How can we reconcile these findings with the previous clinical studies2 of voluntary PB which showed that the metabolic oscillations measured during voluntary PB differ dramatically from those occurring in spontaneous PB? We propose that in fact there is no contradiction. In previous work, the spontaneous PB cycles occurred at a relatively low workload, with average oxygen uptake of about 8.7 mL · kg−1 · min−1 (obtained by calculating an average of 653 mL/min from the published data and dividing by a notional weight of 75 kg). In contrast, nearly 3-fold higher a workload (approximately 23.9 mL · kg−1 · min−1) was applied to the normal controls carrying out their voluntary PB cycles. Those volunteers manifested a relatively smaller oscillation in V̇o2 (in comparison to the oscillation in VE) than did the patients; this was interpreted as a sign of an underlying metabolic oscillation driving spontaneous PB. Our study now offers an alternative explanation for the lower value of αVO2/αVE seen in volunteers in previous work: their workload was far higher, which we have now shown leads to smaller αVO2/αVE ratios in both patients and controls. When workload is instead matched, αVO2/αVE is higher and equivalent in patients and controls.
The same study also reported a large 39-degree phase discordance (equivalent to ≈6.5 seconds) between spontaneous and voluntary PB with regard to timing of metabolic oscillation in relation to ventilatory oscillation. This has also been interpreted as evidence against a purely ventilatory origin for spontaneous PB. Yet it can now be explained by the marked difference in ventilation between those patients (which can be estimated at 387 mL · kg−1 · min−1) and their controls (740 mL · kg−1 · min−1). The evidence from our study shows that such higher ventilation can itself cause the observed metabolic fluctuations to move earlier in phase in relation to the ventilatory fluctuations. The difference in phase between low and high ventilation in our patients alone was as high as 6 s.
Our study demonstrates that the metabolic oscillations seen in association with spontaneous PB can be closely emulated by voluntary PB. It removes the need to hypothesize an underlying hemodynamic or metabolic oscillation. Application of Occam’s razor (the preference for minimal complexity in scientific explanations) obliges us to consider pure ventilatory oscillation an adequate primary driving force for spontaneous PB. Ventilation is dependent on arterial blood and tissue gas tensions, which in turn (after a circulation-time lag) are determined by lung gas concentrations whose levels themselves fluctuate according to ventilation.16 This sequence of relationships forms a closed circuit which may develop self-sustaining oscillations if the gains of the various linkages are high enough and the time-delays are adequate.17 In CHF, there is enhanced ventilatory sensitivity to both central18 and peripheral19 chemoreceptor stimulation. Chronically increased ventilation results in reduction in arterial concentration of both CO2 and bicarbonate,20 which weakens the blood’s power to buffer against changes in CO2 levels so that the same change in ventilation yields a larger change in arterial pCO2 and pH. Circulation time is also prolonged in CHF. CHF patients with spontaneous PB manifest more severe forms of these abnormalities of chemoreflex control,21 circulation time,22 and blood buffering capacity.20 Modifying the levels of inspired oxygen23 and CO224 have been found to attenuate PB, as have procedures that may shorten circulation time such as valve operations,25 heart transplantation,26 and administration of cardioactive drugs such as milrinone27 or theophylline.28 Thus a wide body of observational, interventional, and theoretical studies support the concept of a primary oscillation in ventilation resulting from harmonic interactions between reflexes of the ventilatory control system and cardiopulmonary physiology.22 The cardiovascular fluctuations that have been documented to occur during PB may well exist, in both patients and controls, as a consequence of this primary oscillation in respiratory physiological control.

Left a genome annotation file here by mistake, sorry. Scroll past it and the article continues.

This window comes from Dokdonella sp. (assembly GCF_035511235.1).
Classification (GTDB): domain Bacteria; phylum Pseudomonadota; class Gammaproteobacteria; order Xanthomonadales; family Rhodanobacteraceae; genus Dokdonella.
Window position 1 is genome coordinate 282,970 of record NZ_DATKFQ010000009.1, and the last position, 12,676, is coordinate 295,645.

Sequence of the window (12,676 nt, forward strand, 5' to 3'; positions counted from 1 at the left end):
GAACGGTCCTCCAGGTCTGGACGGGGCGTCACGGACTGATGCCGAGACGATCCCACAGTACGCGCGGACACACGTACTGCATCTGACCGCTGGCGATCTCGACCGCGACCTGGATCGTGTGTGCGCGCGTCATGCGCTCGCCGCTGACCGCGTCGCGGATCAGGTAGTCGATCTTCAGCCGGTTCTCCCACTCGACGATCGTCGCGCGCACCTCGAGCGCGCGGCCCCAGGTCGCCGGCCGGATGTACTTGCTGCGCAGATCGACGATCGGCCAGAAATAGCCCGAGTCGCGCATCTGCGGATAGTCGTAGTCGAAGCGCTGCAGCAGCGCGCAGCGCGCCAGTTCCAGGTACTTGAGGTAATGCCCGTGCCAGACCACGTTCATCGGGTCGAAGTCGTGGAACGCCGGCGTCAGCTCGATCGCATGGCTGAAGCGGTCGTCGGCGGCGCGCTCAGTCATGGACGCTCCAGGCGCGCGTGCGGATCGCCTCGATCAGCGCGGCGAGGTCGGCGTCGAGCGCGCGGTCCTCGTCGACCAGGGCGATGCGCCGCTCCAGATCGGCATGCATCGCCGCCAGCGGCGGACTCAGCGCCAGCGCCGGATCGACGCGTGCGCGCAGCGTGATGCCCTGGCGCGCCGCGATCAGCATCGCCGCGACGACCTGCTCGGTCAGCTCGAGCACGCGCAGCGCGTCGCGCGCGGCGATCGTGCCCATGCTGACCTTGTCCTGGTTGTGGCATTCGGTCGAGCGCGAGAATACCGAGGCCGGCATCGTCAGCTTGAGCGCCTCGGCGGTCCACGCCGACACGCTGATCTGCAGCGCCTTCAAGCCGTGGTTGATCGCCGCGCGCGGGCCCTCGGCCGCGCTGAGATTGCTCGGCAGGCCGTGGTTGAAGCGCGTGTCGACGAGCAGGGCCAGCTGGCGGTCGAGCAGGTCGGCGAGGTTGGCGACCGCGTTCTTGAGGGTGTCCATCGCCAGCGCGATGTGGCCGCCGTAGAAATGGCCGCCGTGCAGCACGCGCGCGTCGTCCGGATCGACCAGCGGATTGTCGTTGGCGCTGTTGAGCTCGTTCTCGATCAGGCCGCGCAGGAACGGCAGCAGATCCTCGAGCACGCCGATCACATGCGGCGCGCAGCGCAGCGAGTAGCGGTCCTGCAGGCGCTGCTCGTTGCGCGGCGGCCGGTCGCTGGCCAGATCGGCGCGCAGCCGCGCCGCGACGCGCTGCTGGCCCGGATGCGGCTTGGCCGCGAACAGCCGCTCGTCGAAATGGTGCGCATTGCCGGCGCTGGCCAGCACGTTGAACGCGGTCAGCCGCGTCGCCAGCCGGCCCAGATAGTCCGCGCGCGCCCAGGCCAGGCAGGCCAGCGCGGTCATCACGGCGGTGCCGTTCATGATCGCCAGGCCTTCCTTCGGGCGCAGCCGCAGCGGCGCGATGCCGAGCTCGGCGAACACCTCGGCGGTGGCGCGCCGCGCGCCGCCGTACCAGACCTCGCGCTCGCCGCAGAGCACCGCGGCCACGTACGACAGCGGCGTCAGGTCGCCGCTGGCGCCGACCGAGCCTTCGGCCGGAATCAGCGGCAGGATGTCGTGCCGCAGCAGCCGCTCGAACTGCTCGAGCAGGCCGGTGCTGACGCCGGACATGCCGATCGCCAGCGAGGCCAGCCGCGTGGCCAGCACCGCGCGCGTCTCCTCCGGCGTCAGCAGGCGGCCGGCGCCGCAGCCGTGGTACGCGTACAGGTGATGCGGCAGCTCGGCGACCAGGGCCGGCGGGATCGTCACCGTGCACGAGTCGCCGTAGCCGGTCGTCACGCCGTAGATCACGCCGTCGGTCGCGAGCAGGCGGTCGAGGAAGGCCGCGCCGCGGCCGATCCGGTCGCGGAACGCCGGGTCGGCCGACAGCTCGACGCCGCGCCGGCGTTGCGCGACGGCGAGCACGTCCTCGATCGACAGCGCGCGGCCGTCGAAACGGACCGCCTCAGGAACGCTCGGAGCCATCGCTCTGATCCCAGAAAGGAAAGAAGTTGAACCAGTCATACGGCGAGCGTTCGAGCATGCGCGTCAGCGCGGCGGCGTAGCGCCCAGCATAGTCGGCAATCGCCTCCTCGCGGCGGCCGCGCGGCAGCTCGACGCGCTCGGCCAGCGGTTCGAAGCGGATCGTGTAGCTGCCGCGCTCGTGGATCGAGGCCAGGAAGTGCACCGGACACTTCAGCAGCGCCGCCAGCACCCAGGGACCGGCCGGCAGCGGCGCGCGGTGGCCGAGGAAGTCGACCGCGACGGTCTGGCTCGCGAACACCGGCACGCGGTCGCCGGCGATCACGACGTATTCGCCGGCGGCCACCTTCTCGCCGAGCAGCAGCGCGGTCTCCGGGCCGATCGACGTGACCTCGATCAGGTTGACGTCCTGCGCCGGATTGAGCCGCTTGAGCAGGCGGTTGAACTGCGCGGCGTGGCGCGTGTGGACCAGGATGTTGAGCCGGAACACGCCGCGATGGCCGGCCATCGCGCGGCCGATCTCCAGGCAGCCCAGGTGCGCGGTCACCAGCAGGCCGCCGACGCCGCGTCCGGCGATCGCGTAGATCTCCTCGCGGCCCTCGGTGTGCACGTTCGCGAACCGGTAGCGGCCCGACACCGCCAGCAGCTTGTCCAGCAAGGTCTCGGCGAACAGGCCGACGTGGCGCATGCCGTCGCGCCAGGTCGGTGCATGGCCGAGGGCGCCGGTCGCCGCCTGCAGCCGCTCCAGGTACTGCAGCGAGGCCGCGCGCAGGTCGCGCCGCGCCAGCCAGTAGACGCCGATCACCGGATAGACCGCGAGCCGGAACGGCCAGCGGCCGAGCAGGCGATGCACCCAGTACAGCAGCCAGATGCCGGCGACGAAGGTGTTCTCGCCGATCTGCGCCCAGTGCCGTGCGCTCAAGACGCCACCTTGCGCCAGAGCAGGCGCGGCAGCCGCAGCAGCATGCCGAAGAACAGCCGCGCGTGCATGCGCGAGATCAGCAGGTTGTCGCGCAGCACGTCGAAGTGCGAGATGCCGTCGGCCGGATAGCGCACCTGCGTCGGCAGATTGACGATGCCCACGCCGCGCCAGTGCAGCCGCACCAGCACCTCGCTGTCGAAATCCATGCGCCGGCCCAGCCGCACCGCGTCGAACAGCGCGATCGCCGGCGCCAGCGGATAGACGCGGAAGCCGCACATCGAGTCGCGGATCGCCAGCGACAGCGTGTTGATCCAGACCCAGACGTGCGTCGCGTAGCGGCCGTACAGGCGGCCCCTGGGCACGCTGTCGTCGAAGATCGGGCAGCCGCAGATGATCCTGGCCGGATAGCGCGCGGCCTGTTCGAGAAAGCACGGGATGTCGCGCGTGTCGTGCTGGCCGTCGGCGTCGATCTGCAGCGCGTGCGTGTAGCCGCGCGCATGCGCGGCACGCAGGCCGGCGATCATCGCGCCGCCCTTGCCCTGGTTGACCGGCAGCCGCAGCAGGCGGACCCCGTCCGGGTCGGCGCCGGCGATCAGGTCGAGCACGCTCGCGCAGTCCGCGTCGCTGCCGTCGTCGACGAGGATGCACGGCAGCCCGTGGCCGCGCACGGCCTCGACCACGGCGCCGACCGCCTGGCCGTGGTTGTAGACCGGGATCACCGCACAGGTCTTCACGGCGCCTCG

Why does the relationship between measured metabolism and ventilation change as exercise progresses? We speculate that at low workloads and associated low ventilations, lung O2 stores are relatively stable. Consequently, periodic fluctuations in ventilation produce proportional changes in respiratory exchange of oxygen (αVO2/αVE close to unity). As ventilation approaches its peak, the difference in O2 concentration between air and the lung begins to fall. Because V̇o2 is the product of alveolar ventilation and O2 concentration difference between air and lung, it peaks slightly before ventilation. This explains the small but significant time delay between peak V̇o2 and peak V̇E, which in our study averaged 6 s at rest and minimal exercise. With gradually increasing exercise, the mean ventilation rises, generating swifter changes in lung gas stores in response to cyclic fluctuations in ventilation. The nadirs in air-lung O2 concentration difference more closely match the peaks in ventilation. This has 2 effects. First, the peak in V̇o2 (which is related to the product of the 2) occurs even sooner (because the air-lung O2 concentration difference falls more rapidly). In our study, at high ventilation rates, the time difference between peak V̇o2 and peak V̇E extended to 11 s. Second, the amplitude of oscillation of V̇o2 is attenuated, because the 2 contributory components are almost in antiphase. Carbon dioxide has a slightly different quantitative physiology; whereas oxygen can be considered to be extracted from the lung into pulmonary blood at a relatively constant rate irrespective of lung O2 fluctuations, carbon dioxide is effectively buffered by the passage of pulmonary blood, whose CO2 concentration can vary in response to lung CO2 concentration. The result is that end-tidal CO2 is relatively more stable in the face of irregular breathing than is end-tidal O2. For the reasons given above, this leads to relatively larger oscillations in V̇co2 than in V̇o2, particularly at the higher workloads where the pulmonary blood flow (and consequently the buffering effect on CO2 levels) is greater.